Back in February, I mentioned that we're in a secular bull market for a variety of reasons:
*Valuations Still Relatively Cheap
*Potential Rebound in Japan & Europe (latter still pending)
Since that time, the market is up about 5% and importantly, we're at all-time highs in every major market in the US. In my opinion, the market still has a good deal more upside over the next few years as housing continues to improve and as the more mature overseas economies like Europe and Japan improve. There is still a good deal of skepticism in the markets, but people are finally beginning to accept that the S&P isn't going back down to the 600s like so many permabears wanted people to believe.
So far, Q1 2013 earnings reports are showing a 4% increase in earnings for the S&P 500. Earnings are coming in better than forecast as estimates for bottom-line growth were as low as 1.5% on April 1, just 4 weeks ago. So far sixty-nine percent of the companies that have reported have beat analysts' earnings targets.
While revenues have been weak with about 50% missing the sales targets, a large chunk of this comes from the energy sector, which has seen a 16.7% decline in revenues due in large part to lower energy prices. Oil prices were on average 10% lower in Q1 2013 than Q1 2012. I would argue that this is a good thing for consumers and companies outside the energy sector. The performance in the iShares Dow Jones Transporation Index (IYT) for one clearly reflects this as companies like United Parcel Service (UPS), FedEx (FDX) (despite its recent fall), and J.B. Hunt (JBHT) are up 13%, 8%, and 29%, respectively, in the past year. All three of these companies have huge fuel expenses.
Housing Continues to Lead the Way
While home values continue to increase, the volumes were until recently lackluster. This has changed recently, though. Take a look at the chart below of new single family home sales:
The recent uptick looks minimal in the face of the massive downdraft from 2005 to 2010. However, the percentage increases are impressive: the US Department of Commerce reported that March 2013 seasonally adjusted sales of 417,000 single family homes was up 18.5% over March 2012. Inventory at 153,000 units is at a 47-year low. In looking at the chart above, there is still significant upside remaining, especially when you consider household formation over time creating additional demand and how that demand compares to a market with all-time lows in supply.
Every segment of the housing market saw improved volumes in 2012 except for homes priced under $150,000. See the chart below from the US Department of Commerce:
What's better is that interest rates still remain near all-time lows and the housing affordability is near all-time highs. American homeowners are paying significantly less of their monthly income toward mortgage payments than they did in the pre-bubble years of 1985 to 1999, according to a new study by Zillow.com. They are paying a mere 12.6 percent as of Q4 2012, down from 19.9 percent in the pre-bubble time frame.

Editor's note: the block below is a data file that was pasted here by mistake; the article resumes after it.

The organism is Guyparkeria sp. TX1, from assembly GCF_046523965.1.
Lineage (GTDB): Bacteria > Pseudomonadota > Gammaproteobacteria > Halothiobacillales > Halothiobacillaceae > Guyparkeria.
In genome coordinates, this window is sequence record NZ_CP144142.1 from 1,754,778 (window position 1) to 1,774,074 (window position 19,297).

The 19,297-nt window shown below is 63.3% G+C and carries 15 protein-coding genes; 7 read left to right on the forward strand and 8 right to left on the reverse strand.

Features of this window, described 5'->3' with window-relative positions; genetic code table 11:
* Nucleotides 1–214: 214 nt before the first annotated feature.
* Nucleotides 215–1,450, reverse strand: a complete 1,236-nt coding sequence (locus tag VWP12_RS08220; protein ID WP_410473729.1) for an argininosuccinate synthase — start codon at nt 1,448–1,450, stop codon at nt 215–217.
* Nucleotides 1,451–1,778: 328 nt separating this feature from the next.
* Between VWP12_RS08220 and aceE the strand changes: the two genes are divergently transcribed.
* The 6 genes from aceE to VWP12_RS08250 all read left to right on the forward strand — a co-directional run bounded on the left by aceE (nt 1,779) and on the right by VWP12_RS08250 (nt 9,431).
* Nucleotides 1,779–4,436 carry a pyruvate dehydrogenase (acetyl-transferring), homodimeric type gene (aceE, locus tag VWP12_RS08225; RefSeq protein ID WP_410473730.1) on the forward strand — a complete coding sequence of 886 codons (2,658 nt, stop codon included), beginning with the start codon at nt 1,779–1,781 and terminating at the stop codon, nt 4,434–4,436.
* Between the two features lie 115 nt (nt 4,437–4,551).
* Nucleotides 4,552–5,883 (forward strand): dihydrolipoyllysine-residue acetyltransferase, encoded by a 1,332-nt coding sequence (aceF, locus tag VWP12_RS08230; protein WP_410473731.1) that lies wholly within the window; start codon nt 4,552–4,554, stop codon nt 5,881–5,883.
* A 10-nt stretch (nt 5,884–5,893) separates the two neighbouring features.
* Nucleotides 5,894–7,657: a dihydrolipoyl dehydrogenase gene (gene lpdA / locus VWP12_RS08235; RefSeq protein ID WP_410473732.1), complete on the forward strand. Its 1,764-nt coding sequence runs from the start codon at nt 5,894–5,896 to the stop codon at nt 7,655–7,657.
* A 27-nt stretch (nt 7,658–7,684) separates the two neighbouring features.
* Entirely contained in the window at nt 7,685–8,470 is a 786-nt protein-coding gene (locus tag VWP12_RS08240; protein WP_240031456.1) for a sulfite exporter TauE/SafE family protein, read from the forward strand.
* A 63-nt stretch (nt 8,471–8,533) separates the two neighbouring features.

Housing is no longer a drag on the economy, but rather it is outperforming the overall economy and will be a tailwind for the US for years to come. Take a look at the chart below comparing housing with GDP:
UBS (UBS) recently released a report detailing how new household formation and the gap between that and the supply of houses could unleash pent-up demand for everything from homes to weddings. I completely agree with this report and think it is a major tailwind for the economy and the markets over the next several years.
Sentiment Still Not Great
The number of "gurus" and analysts looking for a correction is still quite high. I don't have the figures on this but you can tell by the general skepticism every time there is a down day in the markets. People generally believe the rally is over and the doomsayers come storming out on CNBC.
What I can look at, though, is the University of Michigan Consumer Sentiment reports to get a gauge for how the average person feels about our economy (and therefore markets). Take a look at the longer-term chart of consumer sentiment:
This chart was actually as of late 2012 and consumer sentiment has since retreated a little bit as you can see below:
The current reading of 76 is still far away from 90 to 100 levels reached in the 1980's, 90's, and 2000's before the markets peaked. I still think there is a long way to go until people start feeling euphoric about things and this is a good thing for the general direction of the markets.
Valuations are Reasonable
Valuations are still ok, with the current P/E of around 14.8 some 8% below historical averages over the past 50 years. Below is a chart of the P/Es, from low to high, over the past 50 years, excluding the top and bottom 3 years to give you a sense of where we currently stand:
I still believe we are in the midst of a secular bull market. I think housing will help fuel bottom line earnings to 120+ for the S&P 500 by 2016 and the market will trade at 16 to 17 times earnings. That yields an S&P 500 of 2,000 by then. I think it's wise to continue considering stocks that are reliant upon a stronger domestic US economy.